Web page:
And you use these things called "neighbors" - that's just the digit to the right of the one you're working on.

Let me show you how it works. Say we're multiplying 693 by 7:

- Start on the right: (3×2) + 0 + 5 + 0 = 11 (write down 1, carry 1)
- Move left: (9×2) + 1 + 5 + 1 = 25 (write down 5, carry 2)
- Keep going: (6×2) + 4 + 0 + 2 = 18 (write down 8, carry 1)
- Last step: (0×2) + 3 + 0 + 1 = 4

And there you have it: 4,851.

I know this made **no sense**! But hang in there. Like I said, we'll revisit Trachtenberg in more detail in a later chapter.

For now, just remember this system has shown incredible results. It can cut your calculation time by 20% with a 99% accuracy rate. Not too shabby, huh?

### Arthur Benjamin's Methods

He's back! The author of the book we recommended.

This guy's not just a mathematician, he's a "mathemagician". And let me tell you, his tricks are something else.

One of his key strategies is the "addition method" for multiplication. Here's how it works for 23 x 46:

- Break down 46 into 40 + 6
- Calculate 23 × 40 = 920
- Calculate 23 × 6 = 138
- Add the results: 920 + 138 = 1058

He's also (like most mental math practitioners) big on working **left to right** in your head. It's not how they teach you in school, but it's faster and it lets you estimate as you go.

### Criss-Cross and Other Techniques

Last but not least, we've got the criss-cross technique. This one's a lifesaver for two-digit multiplication. Here's how it goes:

- Multiply the ones digits of both numbers.
- Cross-multiply the tens digit of each number with the ones digit of the other number and add the results.
- Multiply the tens digits of both numbers.
- Put it all together, carrying over as necessary.

Let's try 23 x 14:

- Multiply ones: 3 x 4 = 12
- Cross-multiply: (2 x 4) + (3 x 1) = 8 + 3 = 11
- Multiply tens: 2 x 1 = 2
- Combine: 12 + 110 + 200 = 322

Once you've got this down pat, you'll be multiplying two-digit numbers faster than most people can punch them into a calculator.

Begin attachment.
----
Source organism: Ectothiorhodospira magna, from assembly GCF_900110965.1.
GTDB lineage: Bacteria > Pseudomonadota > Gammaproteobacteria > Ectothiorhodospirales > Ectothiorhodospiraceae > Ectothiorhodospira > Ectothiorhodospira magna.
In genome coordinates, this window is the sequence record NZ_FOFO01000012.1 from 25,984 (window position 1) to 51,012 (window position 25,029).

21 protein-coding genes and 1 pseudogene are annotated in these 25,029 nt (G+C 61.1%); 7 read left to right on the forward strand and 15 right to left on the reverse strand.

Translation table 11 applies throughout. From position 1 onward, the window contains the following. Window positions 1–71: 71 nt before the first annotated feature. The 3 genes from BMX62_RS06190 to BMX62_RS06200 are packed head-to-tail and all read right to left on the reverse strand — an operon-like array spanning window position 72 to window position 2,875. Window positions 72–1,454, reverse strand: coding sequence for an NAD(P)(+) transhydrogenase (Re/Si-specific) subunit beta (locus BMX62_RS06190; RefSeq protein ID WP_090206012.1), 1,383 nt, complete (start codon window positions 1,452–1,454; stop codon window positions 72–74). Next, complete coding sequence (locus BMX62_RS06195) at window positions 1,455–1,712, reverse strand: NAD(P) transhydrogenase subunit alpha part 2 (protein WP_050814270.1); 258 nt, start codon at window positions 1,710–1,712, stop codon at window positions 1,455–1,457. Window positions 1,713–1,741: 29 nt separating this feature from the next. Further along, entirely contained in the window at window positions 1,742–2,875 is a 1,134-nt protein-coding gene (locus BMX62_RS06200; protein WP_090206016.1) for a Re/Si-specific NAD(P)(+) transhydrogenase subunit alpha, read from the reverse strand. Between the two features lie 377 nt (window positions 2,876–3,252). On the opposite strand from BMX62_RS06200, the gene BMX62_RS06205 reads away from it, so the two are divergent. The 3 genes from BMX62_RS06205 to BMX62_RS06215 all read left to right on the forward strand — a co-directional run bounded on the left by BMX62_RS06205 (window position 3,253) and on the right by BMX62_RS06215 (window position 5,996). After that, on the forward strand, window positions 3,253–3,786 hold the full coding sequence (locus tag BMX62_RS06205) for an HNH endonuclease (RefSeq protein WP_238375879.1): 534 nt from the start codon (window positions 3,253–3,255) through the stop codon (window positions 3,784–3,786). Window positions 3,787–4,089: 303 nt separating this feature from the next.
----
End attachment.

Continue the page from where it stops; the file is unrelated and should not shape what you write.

## Overcoming Challenges

### Handling Pressure

Let's talk about keeping your cool when the heat is on.

Whether you're taking a test, interviewing for a job, or in some high-stakes math showdown, you've got to maintain mental clarity. Here's how:

- Don't think of it as a challenge. Think of it as a chance to show off what you can do and grow.
- Breathe, for crying out loud. Deep breaths. It'll calm you down.
- Break it down. Don't look at the whole problem. Take it step by step.
- Visualize success before you even start. It works.
- Talk to yourself. Tell yourself you've got this. Because you do.
- Focus on the present step of your calculation. Don't worry about the end result.

Remember, handling pressure is like anything else. The more you do it, the better you get.

### Building Confidence

Now, let's talk about confidence. You've got to believe in yourself, or none of this matters:

**Start small**. Work your way up. Don't bite off more than you can chew.**Practice every day**. You'll see tangible progress.- Again,
**use positive self-talk**to reinforce your abilities. - Don't just memorize formulas!
**Understand what you're doing**and why. - Messed up? Good. That's
**how you learn**. **Celebrate your progress**, no matter how small.- Use your mental math skills in
**real life**. See how it helps you.

Remember, building confidence takes time. Don't rush it. Just keep at it.

### Continuous Improvement

Last but not least, let's talk about how you keep getting better:

- Set SMART goals (Specific, Measurable, Achievable, Relevant, Time-bound) for your practice.
- Use spaced repetition to review concepts and techniques at increasing intervals.
- Mix it up. Don't just practice one thing. Diversify to develop well-rounded skills.
- Track your progress. It provides tangible evidence of improvement.
- Seek feedback from others (I'm happy to help!). Find out where you need to improve.
- Keep pushing yourself. When it gets easy, make it harder.

If you do all this, you'll keep getting better. You'll bust through plateaus. And you'll be a mental math machine.

## Conclusion

Here's the deal: Getting better at mental math isn't something that happens overnight. It's a journey, and it's going to take some real elbow grease.

But if you stick with it, if you put in the work, you're going to see results that'll knock your socks off.

See you in the next chapter 🙂 Be well.

### About the author

#### Richard Reis

Founder of Mental Math Pro! Also currently doing a fun little "25 AI Startups in 50 Weeks" challenge.